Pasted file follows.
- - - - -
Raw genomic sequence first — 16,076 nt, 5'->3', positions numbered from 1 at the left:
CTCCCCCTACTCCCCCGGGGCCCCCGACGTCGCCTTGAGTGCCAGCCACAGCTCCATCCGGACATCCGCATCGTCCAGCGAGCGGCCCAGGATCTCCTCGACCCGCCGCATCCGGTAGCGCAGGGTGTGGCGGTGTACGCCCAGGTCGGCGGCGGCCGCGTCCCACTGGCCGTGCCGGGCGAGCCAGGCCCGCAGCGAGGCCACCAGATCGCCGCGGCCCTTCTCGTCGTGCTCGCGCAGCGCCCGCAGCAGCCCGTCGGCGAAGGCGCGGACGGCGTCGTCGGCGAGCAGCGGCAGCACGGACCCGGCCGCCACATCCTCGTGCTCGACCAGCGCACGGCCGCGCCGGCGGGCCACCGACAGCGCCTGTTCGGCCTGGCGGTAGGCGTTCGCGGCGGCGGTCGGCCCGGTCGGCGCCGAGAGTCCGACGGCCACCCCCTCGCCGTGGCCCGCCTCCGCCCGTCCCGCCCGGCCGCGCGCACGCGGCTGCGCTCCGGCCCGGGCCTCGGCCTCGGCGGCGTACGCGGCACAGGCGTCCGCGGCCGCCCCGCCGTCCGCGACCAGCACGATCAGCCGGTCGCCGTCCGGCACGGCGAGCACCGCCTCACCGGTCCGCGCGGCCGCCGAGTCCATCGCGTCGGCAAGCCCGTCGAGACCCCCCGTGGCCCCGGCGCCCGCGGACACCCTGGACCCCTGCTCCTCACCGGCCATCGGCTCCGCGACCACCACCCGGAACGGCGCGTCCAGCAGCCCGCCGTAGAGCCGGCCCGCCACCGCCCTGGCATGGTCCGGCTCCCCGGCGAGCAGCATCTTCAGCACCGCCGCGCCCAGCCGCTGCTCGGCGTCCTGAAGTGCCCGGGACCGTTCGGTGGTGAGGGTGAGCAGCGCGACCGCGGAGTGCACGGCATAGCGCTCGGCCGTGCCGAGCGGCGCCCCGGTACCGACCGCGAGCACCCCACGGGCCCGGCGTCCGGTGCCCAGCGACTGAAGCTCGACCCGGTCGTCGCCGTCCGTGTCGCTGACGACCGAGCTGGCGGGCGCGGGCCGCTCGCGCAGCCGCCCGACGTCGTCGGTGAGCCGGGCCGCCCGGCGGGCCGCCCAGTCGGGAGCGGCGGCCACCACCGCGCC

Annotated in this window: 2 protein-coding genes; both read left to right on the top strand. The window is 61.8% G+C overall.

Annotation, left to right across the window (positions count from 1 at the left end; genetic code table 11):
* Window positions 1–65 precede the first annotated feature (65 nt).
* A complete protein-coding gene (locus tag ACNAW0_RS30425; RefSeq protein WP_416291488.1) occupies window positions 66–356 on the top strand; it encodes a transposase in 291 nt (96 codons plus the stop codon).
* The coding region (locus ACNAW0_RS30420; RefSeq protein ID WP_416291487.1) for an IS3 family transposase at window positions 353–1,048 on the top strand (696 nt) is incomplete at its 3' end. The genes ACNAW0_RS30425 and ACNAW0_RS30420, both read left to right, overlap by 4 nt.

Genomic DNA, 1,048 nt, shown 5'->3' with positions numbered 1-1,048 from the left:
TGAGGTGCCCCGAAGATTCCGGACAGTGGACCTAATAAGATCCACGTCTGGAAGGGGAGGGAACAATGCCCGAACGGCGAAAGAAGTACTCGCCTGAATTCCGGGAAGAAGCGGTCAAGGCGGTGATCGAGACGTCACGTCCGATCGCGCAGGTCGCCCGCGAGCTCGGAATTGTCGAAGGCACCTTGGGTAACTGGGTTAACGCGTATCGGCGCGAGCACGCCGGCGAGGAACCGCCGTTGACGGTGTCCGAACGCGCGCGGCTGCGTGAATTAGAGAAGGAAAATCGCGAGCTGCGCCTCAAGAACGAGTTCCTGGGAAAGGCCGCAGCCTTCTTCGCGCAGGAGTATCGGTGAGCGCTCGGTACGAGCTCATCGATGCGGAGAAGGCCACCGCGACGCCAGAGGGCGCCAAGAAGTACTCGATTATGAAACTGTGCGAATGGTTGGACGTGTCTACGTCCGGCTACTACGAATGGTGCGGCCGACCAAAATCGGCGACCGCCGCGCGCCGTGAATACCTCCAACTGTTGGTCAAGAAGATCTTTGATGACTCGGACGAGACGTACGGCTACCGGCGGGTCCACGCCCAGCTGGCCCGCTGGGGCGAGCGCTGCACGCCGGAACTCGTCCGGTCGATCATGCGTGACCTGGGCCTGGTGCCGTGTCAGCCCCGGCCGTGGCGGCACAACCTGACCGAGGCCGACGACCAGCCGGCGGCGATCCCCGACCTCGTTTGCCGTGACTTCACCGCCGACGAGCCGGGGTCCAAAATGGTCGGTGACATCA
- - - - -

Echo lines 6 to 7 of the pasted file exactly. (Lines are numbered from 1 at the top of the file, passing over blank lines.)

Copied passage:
* A complete protein-coding gene (locus tag ACNAW0_RS30425; RefSeq protein WP_416291488.1) occupies window positions 66–356 on the top strand; it encodes a transposase in 291 nt (96 codons plus the stop codon).
* The coding region (locus ACNAW0_RS30420; RefSeq protein ID WP_416291487.1) for an IS3 family transposase at window positions 353–1,048 on the top strand (696 nt) is incomplete at its 3' end. The genes ACNAW0_RS30425 and ACNAW0_RS30420, both read left to right, overlap by 4 nt.